Before heading to Nathan road to search for the Secret Base, we bought Coke from the nearby 7/11 since Doc barely touched her milk tea. We passed Mc Donalds, KFC, and a lot more stores and restos on both sides of the street. After walking a few blocks, we didn’t find Sino Centre. My map said it is nearby. We must have walked past it since. From Shantung Street, we backtracked and found the building. It was between Soy and Dundas Street. This was definitely a toy collectors paradise: from cheap plastic knock-offs to expensive collector edition action figures. If you’re looking for Mangas or some random cute stuff or scrapbook materials or electronic accessories or even photos of your favorite movie/pop stars, you’ll most likely find it in this labyrinth of tiny claustrophobic stalls. All we could do was window shop since almost all of the stalls were still closed after 11:00 am.
We went back to the ground floor and took the elevator. Stepping out to the 20th floor, there were no stores, just a long narrow hallway with closed doors. In one of the doors was a sign that said “Secret Base.” It seemed secret enough since there were no displays or anything else that would indicate that there was store there. Then we learned that they will open 3:00 pm. They weren’t kidding when they said the shops here opened late.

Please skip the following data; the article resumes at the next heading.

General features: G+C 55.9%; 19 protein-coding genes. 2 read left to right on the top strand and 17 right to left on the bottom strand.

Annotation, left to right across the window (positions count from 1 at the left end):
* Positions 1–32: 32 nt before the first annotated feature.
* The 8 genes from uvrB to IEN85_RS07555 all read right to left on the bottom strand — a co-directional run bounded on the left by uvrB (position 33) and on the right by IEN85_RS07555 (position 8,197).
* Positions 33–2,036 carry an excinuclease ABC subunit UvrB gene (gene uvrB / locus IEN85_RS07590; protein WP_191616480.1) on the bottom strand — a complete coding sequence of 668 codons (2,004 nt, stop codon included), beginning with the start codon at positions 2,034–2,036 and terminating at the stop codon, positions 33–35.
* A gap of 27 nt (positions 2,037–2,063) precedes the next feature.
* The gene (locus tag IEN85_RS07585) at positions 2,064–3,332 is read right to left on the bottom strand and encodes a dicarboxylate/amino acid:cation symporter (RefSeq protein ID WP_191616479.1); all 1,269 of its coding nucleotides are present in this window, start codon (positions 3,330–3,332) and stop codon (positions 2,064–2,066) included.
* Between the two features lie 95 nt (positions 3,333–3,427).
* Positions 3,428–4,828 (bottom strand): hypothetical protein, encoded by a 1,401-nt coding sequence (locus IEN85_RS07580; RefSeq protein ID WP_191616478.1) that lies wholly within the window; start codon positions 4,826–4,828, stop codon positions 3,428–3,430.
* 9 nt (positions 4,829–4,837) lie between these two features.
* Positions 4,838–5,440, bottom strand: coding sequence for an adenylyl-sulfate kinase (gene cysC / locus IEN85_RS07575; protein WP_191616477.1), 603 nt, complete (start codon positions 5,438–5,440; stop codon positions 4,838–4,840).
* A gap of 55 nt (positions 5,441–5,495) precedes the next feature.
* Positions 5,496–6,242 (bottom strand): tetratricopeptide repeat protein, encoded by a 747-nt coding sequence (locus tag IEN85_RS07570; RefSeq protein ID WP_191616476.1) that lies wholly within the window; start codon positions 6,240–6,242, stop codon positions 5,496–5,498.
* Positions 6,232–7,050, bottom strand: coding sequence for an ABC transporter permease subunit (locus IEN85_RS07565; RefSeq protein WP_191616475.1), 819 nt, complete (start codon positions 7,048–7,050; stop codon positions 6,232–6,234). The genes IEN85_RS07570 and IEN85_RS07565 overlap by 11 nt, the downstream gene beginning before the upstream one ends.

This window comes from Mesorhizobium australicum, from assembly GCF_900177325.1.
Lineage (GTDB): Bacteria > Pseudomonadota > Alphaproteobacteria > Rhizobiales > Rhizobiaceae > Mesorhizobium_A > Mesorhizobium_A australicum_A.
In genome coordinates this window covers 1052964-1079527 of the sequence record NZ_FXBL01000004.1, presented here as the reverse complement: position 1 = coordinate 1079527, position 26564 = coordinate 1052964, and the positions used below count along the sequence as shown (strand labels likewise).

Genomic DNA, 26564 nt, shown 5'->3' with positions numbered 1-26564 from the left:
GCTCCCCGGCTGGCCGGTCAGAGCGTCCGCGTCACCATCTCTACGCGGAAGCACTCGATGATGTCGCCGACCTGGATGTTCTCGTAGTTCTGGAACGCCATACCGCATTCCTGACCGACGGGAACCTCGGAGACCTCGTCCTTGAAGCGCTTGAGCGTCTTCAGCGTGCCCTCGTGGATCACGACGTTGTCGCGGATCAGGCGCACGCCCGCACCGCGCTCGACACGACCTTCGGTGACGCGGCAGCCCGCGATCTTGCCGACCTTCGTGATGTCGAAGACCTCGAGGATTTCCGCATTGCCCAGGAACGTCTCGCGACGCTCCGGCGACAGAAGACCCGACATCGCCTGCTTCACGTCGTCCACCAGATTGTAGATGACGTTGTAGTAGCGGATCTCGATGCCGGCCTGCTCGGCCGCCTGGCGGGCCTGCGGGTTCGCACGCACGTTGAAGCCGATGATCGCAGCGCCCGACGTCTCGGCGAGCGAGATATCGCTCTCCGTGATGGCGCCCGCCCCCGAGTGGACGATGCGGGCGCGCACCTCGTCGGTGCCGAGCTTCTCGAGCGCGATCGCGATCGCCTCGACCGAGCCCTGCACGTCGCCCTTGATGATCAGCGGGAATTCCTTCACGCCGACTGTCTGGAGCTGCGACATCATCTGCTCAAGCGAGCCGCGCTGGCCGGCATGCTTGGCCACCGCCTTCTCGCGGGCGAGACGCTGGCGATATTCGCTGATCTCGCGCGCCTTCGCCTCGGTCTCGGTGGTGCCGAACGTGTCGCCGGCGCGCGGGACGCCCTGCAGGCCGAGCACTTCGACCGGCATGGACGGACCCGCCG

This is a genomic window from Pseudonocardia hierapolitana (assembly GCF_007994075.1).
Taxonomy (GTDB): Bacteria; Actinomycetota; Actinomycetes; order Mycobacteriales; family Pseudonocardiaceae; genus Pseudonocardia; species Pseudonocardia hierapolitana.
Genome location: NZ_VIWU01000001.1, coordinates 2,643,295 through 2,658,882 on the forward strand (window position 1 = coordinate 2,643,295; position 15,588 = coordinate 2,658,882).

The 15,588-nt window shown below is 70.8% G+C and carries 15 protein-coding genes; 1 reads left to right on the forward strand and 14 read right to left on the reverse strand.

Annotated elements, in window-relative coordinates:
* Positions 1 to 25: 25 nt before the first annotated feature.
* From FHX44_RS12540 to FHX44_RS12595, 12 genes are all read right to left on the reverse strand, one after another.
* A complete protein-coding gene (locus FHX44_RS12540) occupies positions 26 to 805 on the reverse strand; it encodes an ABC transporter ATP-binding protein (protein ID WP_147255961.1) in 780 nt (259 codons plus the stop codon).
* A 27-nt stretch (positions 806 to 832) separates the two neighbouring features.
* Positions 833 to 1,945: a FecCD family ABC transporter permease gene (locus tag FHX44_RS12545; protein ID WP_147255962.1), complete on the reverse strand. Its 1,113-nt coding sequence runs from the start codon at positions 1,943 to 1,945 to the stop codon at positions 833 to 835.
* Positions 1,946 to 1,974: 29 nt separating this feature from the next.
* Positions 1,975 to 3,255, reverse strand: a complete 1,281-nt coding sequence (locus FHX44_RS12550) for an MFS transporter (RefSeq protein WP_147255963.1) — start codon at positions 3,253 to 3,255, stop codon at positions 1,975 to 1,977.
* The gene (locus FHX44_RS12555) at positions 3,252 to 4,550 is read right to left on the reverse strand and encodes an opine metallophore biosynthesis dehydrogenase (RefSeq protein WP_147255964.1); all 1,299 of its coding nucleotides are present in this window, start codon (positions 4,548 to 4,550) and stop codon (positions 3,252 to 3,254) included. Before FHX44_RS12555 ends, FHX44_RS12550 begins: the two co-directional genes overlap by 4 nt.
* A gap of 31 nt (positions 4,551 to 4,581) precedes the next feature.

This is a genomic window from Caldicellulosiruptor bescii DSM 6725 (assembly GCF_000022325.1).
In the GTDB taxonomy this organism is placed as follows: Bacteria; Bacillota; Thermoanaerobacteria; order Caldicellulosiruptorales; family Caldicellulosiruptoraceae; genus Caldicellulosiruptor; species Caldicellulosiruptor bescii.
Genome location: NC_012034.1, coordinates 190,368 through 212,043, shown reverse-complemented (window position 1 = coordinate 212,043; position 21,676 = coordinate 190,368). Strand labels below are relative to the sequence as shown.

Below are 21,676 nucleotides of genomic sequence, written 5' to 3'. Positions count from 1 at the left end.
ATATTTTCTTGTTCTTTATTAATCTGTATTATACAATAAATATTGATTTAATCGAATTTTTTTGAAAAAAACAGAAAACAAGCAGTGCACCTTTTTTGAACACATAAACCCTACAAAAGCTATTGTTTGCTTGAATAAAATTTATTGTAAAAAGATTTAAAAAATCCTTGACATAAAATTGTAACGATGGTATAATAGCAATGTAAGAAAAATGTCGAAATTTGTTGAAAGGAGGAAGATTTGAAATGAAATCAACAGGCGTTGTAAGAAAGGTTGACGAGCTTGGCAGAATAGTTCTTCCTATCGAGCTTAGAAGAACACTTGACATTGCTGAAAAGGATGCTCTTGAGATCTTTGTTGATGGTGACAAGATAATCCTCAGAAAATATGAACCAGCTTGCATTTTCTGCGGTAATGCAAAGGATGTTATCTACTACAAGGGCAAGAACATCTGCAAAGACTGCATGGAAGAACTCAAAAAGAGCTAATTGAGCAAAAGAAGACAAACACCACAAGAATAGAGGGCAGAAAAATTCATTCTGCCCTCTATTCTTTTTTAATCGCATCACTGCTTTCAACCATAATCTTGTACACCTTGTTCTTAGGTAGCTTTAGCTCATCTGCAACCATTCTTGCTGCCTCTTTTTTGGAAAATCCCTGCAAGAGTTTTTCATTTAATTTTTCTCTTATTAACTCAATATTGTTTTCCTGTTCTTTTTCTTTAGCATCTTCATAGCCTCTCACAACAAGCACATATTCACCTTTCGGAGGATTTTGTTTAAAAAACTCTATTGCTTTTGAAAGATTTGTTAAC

We took the MTR fom Yau Ma Tei Station to get to Central Station. We were meeting a musician friend who was based in Hong Kong.
We walked around Central passing the landmarks in the area: the HSBC Building, the Court of Final Appeals, Bank of China Building, and the many towering structures that create an interesting landscape when you view Hong Kong Island from across the waters in Tsim Sha Tsui or from high above Victoria Peak.
There was a very long queue at the Tram Lower Terminus. By the time we got on, we had to stand since the train was full. It offered a uniquely spectacularly perspective view of the city being one of the steepest railway in the world. The skyscrapers on the right side of the tram glide past at what appear to be impossible angles while the tram makes its ascent. I didn’t get to take any photo since I had to hold on to something to keep me from falling as we were in a reclining position as we were going up hill.